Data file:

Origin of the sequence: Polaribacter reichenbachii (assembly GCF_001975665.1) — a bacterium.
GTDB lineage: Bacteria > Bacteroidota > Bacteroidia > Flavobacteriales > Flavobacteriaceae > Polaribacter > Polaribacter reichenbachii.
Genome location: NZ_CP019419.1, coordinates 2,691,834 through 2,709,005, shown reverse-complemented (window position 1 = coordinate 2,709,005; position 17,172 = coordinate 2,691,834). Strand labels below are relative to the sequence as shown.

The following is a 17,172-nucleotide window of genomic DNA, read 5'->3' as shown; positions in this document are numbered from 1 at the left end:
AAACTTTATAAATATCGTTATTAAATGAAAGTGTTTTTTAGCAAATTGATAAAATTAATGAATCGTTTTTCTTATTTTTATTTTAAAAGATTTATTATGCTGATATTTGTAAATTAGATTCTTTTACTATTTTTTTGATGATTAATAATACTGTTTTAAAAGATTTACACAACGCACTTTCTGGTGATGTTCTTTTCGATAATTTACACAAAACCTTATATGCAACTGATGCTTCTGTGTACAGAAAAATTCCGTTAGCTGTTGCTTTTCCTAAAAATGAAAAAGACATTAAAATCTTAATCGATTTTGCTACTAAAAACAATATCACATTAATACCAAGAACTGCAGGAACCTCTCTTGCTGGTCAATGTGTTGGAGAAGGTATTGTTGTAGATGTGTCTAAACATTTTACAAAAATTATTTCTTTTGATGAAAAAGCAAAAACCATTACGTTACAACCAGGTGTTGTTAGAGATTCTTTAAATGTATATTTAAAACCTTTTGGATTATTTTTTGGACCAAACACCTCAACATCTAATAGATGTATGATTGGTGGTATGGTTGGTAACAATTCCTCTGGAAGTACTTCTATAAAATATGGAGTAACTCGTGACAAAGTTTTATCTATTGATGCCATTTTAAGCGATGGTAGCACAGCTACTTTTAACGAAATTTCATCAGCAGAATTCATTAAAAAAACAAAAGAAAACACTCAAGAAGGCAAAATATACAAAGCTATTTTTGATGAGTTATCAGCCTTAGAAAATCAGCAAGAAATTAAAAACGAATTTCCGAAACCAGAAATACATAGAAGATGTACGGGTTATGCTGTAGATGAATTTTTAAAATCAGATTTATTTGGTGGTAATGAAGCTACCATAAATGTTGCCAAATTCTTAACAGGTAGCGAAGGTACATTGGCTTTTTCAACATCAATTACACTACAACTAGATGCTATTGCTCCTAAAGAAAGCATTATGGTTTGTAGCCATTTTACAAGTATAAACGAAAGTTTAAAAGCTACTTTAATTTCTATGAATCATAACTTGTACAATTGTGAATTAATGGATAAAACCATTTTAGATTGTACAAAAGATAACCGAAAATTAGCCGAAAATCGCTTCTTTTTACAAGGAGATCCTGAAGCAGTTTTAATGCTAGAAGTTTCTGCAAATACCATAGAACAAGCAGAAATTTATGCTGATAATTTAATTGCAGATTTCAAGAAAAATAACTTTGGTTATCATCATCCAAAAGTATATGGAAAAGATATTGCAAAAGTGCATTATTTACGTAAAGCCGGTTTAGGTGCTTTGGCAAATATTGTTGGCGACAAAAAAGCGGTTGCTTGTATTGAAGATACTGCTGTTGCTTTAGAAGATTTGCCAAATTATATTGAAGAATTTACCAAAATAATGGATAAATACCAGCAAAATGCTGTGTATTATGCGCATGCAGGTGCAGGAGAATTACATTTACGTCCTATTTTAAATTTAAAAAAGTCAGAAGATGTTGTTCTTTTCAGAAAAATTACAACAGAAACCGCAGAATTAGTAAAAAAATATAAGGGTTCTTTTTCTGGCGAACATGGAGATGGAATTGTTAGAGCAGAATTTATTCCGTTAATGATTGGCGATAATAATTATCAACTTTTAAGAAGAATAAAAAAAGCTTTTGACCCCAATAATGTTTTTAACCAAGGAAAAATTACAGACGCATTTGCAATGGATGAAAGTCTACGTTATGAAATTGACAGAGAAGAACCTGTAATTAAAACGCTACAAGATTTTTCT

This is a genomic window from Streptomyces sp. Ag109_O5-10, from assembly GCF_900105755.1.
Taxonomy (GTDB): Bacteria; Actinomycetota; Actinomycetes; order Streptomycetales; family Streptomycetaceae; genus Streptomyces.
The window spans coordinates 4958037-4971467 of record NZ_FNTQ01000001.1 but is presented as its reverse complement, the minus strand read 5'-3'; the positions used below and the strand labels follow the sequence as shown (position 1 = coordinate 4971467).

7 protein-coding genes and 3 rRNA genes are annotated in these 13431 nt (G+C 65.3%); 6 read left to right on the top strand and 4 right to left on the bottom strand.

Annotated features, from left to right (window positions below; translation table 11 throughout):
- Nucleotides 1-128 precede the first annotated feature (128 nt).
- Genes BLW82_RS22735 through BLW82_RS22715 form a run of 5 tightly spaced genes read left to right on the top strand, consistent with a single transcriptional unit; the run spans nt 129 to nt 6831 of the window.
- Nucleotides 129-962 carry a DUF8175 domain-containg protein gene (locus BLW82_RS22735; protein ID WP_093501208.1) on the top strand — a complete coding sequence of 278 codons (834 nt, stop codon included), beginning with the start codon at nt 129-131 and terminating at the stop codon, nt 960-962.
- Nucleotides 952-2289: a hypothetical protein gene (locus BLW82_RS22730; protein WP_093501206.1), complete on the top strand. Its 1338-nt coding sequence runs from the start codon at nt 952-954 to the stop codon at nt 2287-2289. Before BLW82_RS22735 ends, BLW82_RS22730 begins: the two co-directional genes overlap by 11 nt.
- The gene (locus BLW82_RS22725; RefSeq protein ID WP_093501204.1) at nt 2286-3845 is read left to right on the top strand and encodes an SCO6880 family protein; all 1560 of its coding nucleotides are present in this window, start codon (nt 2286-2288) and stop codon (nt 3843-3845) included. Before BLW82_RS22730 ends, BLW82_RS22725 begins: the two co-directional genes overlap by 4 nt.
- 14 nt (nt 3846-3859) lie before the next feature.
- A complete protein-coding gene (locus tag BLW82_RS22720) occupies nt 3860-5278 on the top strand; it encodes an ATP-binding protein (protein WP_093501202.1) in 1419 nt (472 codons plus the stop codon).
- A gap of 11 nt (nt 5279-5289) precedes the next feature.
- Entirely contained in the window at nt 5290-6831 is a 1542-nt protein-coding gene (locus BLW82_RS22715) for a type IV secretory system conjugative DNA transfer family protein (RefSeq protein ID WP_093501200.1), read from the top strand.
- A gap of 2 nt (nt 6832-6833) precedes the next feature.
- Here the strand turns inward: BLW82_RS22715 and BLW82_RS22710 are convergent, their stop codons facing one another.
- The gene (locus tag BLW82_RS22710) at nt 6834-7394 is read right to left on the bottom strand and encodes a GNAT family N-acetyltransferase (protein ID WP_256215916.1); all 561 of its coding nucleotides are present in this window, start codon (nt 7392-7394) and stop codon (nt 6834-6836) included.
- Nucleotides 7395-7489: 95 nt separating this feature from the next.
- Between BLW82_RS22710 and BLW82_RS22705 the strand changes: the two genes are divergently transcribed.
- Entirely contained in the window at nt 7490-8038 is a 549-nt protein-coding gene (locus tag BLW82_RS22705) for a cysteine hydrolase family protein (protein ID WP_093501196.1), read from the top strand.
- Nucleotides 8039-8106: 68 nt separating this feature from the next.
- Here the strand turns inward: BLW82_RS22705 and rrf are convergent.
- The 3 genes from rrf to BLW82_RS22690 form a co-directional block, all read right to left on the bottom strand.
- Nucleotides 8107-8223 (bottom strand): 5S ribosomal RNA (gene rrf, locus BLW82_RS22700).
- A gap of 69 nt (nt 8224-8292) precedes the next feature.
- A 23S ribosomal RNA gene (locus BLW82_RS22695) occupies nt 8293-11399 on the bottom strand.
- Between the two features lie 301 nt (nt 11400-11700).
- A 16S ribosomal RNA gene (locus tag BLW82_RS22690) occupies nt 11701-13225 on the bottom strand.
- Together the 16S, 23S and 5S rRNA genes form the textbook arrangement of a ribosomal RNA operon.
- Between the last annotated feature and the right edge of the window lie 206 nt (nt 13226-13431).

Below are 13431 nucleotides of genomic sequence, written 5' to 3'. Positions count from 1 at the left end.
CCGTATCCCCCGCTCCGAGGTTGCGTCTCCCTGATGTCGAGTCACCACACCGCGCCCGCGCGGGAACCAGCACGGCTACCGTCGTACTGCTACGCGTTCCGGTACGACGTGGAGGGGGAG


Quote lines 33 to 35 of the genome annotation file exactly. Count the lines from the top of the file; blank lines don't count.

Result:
- A 16S ribosomal RNA gene (locus tag BLW82_RS22690) occupies nt 11701-13225 on the bottom strand.
- Together the 16S, 23S and 5S rRNA genes form the textbook arrangement of a ribosomal RNA operon.
- Between the last annotated feature and the right edge of the window lie 206 nt (nt 13226-13431).